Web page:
Mlenga, Joyce. Dual Religiosity in Northern Malawi: Ngonde Christians and African Traditional Religion. Mzuzu: Mzuni Press, 2016. URL: Link Access: Export Item

This book, by a theologian from northern Malawi, explores how Ngonde Christians navigate between their traditional religion and Christianity, without attempting to mix the two religions, and identifies factors that increase or decrease dual religiosity. The study emphasizes that ATR is often resorted to by many Christians and notes that the level of Christian commitment is one of the major determining factors for either involvement or non-involvement in dual religiosity.

Ncozana, Silas S. The Spirit Dimension in African Christianity: A Pastoral Study among the Tumbuka People of Northern Malawi. Zomba: Kachere, 2006. Export Item

A study, by an outstanding Presbyterian leader and theologian, that examines spirit possession as traditionally experienced among the Tumbuka, including the spirit affliction cults that continue to be influential. The author explores ways in which the Christian understanding of spirit, and the Holy Spirit in particular, have enabled Tumbuka people to address the issue of spirit possession in terms of their Christian faith.

Nyasulu, Timothy Kabulunga. Witchcraft Accusations and Church Discipline in Malawi: A Missiological Mandate of the Church to the Vulnerable in Malawi. Zomba: Kachere, 2021. Export Item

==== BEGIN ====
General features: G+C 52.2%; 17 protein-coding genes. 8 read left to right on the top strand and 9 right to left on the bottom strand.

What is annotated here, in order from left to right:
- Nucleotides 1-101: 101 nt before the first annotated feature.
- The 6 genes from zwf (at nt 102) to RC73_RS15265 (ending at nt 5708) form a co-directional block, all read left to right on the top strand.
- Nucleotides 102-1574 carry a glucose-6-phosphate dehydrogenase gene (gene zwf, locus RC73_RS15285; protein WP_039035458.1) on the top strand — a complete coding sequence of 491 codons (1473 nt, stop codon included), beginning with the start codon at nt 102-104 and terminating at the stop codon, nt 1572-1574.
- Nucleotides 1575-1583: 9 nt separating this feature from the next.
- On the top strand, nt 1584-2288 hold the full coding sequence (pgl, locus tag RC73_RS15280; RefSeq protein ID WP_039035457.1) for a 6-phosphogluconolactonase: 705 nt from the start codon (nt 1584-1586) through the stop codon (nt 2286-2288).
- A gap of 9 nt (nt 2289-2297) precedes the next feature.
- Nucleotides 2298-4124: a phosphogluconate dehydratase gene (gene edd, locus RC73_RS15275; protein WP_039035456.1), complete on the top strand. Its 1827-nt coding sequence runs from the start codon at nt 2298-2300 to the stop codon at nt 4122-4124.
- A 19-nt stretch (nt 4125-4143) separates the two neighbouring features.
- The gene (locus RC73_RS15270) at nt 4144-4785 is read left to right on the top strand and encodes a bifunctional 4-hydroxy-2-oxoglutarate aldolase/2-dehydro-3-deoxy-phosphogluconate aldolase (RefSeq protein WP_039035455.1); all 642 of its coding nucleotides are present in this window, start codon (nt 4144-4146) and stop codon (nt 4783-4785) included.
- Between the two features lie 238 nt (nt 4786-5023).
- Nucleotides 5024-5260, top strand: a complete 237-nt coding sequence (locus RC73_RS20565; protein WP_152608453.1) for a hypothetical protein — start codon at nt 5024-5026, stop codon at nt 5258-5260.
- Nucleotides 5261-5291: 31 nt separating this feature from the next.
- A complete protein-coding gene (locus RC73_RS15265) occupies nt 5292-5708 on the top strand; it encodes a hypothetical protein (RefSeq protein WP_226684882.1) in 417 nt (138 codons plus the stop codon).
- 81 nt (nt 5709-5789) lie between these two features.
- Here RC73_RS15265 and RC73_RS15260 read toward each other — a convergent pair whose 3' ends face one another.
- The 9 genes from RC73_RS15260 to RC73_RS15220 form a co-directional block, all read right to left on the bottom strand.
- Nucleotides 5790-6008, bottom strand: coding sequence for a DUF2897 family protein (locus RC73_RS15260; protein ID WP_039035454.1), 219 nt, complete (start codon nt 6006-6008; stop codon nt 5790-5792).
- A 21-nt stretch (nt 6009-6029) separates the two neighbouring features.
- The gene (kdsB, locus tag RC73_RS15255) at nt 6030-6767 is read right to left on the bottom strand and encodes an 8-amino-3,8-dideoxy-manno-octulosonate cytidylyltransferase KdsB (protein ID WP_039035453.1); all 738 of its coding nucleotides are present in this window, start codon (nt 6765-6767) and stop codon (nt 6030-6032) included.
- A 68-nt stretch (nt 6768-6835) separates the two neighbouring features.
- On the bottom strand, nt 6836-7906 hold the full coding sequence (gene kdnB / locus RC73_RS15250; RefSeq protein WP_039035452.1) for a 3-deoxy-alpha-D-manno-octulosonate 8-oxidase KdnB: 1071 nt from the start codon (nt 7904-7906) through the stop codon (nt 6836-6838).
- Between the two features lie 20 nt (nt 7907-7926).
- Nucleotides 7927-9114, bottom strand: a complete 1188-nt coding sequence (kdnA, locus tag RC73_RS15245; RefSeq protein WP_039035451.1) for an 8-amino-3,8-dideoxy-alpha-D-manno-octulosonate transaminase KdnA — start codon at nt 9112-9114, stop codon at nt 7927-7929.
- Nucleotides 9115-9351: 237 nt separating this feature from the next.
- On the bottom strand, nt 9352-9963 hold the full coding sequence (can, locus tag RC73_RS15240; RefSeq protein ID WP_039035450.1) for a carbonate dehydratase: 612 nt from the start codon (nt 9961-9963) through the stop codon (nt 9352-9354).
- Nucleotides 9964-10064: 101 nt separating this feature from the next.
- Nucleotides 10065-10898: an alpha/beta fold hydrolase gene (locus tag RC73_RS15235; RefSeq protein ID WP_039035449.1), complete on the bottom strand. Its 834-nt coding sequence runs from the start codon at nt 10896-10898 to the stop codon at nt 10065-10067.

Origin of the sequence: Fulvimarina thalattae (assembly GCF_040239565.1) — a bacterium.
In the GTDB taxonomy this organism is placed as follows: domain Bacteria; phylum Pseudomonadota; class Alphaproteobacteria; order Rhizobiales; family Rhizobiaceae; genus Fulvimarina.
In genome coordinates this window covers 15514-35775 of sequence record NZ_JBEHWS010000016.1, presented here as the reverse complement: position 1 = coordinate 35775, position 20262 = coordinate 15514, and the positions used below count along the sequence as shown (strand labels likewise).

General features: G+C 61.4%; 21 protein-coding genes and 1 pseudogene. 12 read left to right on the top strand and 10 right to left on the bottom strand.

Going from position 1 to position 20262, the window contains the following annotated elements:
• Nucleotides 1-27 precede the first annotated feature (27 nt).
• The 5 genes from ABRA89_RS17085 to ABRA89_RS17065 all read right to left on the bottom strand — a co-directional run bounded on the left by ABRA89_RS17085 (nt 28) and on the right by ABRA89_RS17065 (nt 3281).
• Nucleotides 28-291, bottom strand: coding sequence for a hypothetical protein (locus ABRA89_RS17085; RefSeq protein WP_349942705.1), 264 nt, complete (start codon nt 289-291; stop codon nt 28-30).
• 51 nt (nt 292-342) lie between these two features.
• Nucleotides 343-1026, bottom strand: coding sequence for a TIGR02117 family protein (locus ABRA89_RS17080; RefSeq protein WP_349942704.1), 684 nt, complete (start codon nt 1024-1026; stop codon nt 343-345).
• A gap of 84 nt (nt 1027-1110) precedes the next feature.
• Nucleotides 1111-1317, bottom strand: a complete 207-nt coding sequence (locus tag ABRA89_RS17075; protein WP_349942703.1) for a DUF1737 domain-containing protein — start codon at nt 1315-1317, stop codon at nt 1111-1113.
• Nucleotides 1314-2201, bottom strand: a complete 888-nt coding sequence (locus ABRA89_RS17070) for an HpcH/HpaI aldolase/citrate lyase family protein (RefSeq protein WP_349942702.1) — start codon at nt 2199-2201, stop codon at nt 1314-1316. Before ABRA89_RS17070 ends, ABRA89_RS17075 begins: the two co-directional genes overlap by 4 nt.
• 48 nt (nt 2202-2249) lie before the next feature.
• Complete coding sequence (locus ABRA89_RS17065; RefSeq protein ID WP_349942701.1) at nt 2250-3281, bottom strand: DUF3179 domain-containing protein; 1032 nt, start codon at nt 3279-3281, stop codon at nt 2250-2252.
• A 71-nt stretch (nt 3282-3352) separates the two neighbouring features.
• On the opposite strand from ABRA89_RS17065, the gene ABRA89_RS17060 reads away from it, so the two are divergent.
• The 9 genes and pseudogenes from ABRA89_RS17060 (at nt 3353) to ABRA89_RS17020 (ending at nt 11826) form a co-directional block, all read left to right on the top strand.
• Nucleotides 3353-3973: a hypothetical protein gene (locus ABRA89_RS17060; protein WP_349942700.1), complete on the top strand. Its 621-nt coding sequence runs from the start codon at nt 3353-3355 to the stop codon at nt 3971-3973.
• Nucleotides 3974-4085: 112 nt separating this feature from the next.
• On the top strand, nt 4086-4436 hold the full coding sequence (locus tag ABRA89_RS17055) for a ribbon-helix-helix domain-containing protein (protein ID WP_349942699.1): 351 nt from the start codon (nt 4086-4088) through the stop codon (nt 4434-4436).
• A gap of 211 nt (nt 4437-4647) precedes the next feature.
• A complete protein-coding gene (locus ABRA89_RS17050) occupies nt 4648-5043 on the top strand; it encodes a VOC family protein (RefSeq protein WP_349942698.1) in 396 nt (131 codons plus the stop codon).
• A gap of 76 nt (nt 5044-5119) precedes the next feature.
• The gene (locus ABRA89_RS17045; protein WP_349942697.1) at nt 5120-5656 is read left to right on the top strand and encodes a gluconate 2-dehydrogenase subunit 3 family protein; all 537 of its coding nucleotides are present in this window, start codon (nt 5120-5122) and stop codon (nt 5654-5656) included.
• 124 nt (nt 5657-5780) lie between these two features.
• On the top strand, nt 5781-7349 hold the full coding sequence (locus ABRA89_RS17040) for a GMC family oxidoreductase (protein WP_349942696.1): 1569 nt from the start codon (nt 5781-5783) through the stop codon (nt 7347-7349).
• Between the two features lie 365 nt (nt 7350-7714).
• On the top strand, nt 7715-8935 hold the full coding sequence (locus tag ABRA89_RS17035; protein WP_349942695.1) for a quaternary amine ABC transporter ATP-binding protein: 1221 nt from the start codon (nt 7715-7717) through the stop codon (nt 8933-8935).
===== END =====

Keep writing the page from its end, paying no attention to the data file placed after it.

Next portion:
This work, by the Vice Chancellor of the University of Livingstonia, explores the vulnerability of some sections of society in Malawi due to witchcraft accusations. The author argues that the church is mandated to deal with this issue by being a healing entity to all those accused of practising witchcraft, but at the same time it must discipline those found guilty of this vice. The book proposes that the church must deal with the violence and social injustice inflicted on the accused and the affected.

Van Breugel, J. W. M. Chewa Traditional Religion. Zomba: Kachere, 2001. Export Item

Originally a doctoral dissertation submitted to the University of London in 1977, this work is a unique contribution to anthropological research in Malawi. It presents a comprehensive overview of all aspects of Chewa Traditional Religion. The book offers valuable descriptions of rain rituals, explanations of witchcraft phenomena, a convincing theory of the religious significance of Nyau, and wide-ranging discussions of concepts of God and ancestors.

Christianity and Islam